New research finds UK medical students are missing out on comprehensive abortion care education, due to multiple barriers preventing effective teaching.
The researchers discovered that the lack of abortion care education and barriers to effective teaching was coupled with highly variable curriculum provision. Abortion is a common procedure to terminate a pregnancy, which highlights how fundamental comprehensive education on abortion care is for future doctors.
The team of researchers noted that whatever a doctor’s personal cultural or religious beliefs, all doctors need to know about the clinical complications of abortions so they can treat patients effectively in an emergency.
The new research was published online in BMJ Sexual & Reproductive Health.
Educating next-generation doctors on abortion care
One in three women in the UK will have an abortion before the age of 45. This highlights the importance of abortion care education, and several medical bodies emphasise this fact, including the Royal College of Obstetricians and Gynaecologists, the Institute for Medical Ethics, and the National Institute for Health and Care Excellence (NICE).
Due to the complexity surrounding the legal history in all four UK nations, and the attendant ethical issues, the researchers wanted to find out the extent to which abortion care is included in the medical school curriculum and the scope of the ethical-legal and clinical aspects of abortion teaching.
Scientists sent two separate surveys to ethics leads and clinical curriculum leads in obstetrics and gynaecology, sexual health, and women’s health at 33 UK medical schools that were publicly funded as of February 2019.
The surveys were similar in structure, and both included time spent on teaching abortion, teaching methods, content, assessment, barriers to teaching, and desire for further guidance on teaching abortion care.
In total, 25 medical schools responded to at least one survey with six schools responding to both. 40% (13/32) of clinical surveys and 55% (18/33) of ethical-legal surveys were completed.
Survey results from UK medical schools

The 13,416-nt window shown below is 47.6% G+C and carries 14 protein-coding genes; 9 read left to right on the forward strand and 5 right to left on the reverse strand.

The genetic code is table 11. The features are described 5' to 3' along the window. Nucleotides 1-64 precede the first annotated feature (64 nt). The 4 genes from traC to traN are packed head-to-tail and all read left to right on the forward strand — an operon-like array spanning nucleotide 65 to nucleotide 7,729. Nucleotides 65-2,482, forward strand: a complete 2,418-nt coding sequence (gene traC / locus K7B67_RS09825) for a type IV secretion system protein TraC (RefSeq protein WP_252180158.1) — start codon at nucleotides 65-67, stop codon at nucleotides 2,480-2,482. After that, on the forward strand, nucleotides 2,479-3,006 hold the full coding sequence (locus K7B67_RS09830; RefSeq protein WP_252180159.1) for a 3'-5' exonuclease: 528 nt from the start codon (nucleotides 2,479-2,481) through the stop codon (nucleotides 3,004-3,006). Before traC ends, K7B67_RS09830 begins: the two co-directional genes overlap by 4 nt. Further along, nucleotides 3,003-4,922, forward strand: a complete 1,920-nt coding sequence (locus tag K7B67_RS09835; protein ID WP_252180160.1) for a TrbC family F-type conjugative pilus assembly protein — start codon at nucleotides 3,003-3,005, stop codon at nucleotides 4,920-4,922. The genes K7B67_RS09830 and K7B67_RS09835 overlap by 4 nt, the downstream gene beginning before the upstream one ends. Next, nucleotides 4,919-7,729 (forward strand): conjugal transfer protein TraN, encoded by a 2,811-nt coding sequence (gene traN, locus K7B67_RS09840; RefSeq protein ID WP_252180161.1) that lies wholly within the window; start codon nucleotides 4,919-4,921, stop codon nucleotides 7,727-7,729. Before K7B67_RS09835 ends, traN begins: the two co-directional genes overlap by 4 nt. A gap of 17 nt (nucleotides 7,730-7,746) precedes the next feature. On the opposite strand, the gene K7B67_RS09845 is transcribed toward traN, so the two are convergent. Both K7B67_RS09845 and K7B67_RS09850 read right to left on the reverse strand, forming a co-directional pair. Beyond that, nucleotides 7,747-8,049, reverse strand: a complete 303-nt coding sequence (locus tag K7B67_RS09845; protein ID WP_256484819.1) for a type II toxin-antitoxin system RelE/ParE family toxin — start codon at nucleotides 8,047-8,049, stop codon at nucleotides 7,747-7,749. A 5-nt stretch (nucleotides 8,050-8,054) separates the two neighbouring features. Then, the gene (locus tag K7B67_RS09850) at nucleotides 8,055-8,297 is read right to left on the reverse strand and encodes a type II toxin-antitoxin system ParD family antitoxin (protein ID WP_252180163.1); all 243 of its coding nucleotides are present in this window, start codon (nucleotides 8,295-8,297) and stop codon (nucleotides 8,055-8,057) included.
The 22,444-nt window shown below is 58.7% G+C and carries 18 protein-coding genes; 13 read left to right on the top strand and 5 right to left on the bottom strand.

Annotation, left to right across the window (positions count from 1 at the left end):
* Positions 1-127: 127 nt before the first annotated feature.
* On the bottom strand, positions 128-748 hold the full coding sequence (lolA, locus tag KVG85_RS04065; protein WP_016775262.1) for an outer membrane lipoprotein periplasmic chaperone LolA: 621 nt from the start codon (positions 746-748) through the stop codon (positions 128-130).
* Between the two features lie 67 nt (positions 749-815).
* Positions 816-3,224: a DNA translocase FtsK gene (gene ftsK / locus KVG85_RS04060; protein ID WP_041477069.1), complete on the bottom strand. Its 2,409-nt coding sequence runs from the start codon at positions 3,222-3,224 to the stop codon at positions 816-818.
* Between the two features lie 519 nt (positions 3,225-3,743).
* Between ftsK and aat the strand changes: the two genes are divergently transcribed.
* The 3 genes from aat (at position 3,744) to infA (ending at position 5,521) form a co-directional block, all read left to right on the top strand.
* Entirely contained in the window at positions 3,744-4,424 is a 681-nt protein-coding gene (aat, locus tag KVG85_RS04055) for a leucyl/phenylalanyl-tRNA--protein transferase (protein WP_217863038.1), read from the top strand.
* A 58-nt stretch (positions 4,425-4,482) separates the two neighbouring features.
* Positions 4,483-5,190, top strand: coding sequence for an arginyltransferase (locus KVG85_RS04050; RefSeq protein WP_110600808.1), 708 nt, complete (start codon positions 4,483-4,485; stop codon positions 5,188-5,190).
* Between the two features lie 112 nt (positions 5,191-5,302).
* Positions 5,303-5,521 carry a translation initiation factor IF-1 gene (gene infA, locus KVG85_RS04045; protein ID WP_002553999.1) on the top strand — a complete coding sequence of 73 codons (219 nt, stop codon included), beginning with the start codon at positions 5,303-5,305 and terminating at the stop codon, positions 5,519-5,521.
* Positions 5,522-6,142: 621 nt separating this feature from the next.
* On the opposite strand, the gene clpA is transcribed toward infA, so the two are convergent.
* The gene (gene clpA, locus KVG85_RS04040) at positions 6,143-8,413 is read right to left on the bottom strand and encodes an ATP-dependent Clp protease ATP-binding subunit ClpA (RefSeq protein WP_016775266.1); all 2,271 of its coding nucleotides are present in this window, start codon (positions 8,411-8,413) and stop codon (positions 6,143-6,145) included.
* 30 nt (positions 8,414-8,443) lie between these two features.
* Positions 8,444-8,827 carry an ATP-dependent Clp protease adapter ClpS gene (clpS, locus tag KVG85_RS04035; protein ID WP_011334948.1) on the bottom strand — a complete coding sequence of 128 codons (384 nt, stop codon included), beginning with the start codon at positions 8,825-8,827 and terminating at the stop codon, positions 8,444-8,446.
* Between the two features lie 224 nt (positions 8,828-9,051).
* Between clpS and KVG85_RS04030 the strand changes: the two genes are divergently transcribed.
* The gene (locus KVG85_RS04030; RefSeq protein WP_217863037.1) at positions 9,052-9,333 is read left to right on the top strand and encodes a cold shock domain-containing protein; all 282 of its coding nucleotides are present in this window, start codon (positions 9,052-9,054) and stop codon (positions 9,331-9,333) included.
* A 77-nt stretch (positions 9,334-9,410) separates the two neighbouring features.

All ethical-legal survey respondents said that their medical school provided compulsory education on ethical and legal aspects of abortion care. However, this was not the case for clinical survey respondents, although most (85%) stated that teaching the clinical aspects of abortion care was compulsory.
One medical school provided optional clinical education, and one respondent stated that they did not provide any clinical education as the procedure was illegal in their location (Northern Ireland) at that time.
The number of hours spent on abortion teaching varied widely, ranging from less than one hour to more than eight on ethical-legal aspects, and under one hour up to five-six hours on clinical aspects.
A period of one-two hours was the most commonly cited in each of the surveys: nine (50%) ethical-legal respondents; six (46%) clinical respondents.
The surveys found that lectures were the most popular teaching method and multiple-choice questions were common for assessment types.
Some medical schools also assessed ethical and legal aspects of abortion in objective structured clinical examinations. But only around a third (31%; 4/13) of clinical leads indicated that abortion was included in clinical assessments.
“Students often establish the importance of a topic based on its value in assessments: if it is not assessed, it is deemed to be less important. This may also have negative implications for future service provision, as medical student exposure to a subject influences their career choices in later years,” noted the researchers.
Topics covered in clinical teaching were inconsistent among medical schools, however, with no single topic covered by all of them.
“Worryingly, this is likely to produce significantly different abortion-related knowledge among graduates from different institutions,” warned scientists.
Furthermore, more than half (56%) of ethical-legal curriculum leads felt they experienced barriers to delivering abortion teaching, particularly insufficient curriculum time, and too few qualified or willing staff to teach it. Most (85%) clinical respondents also reported experiencing barriers to teaching. Nearly half (45%) felt that abortion was a sensitive topic and that this acted as a barrier while nearly one in five (18%) had ethical concerns about teaching abortion.
Around three out of four respondents to each survey wanted further guidance on how best to teach abortion care.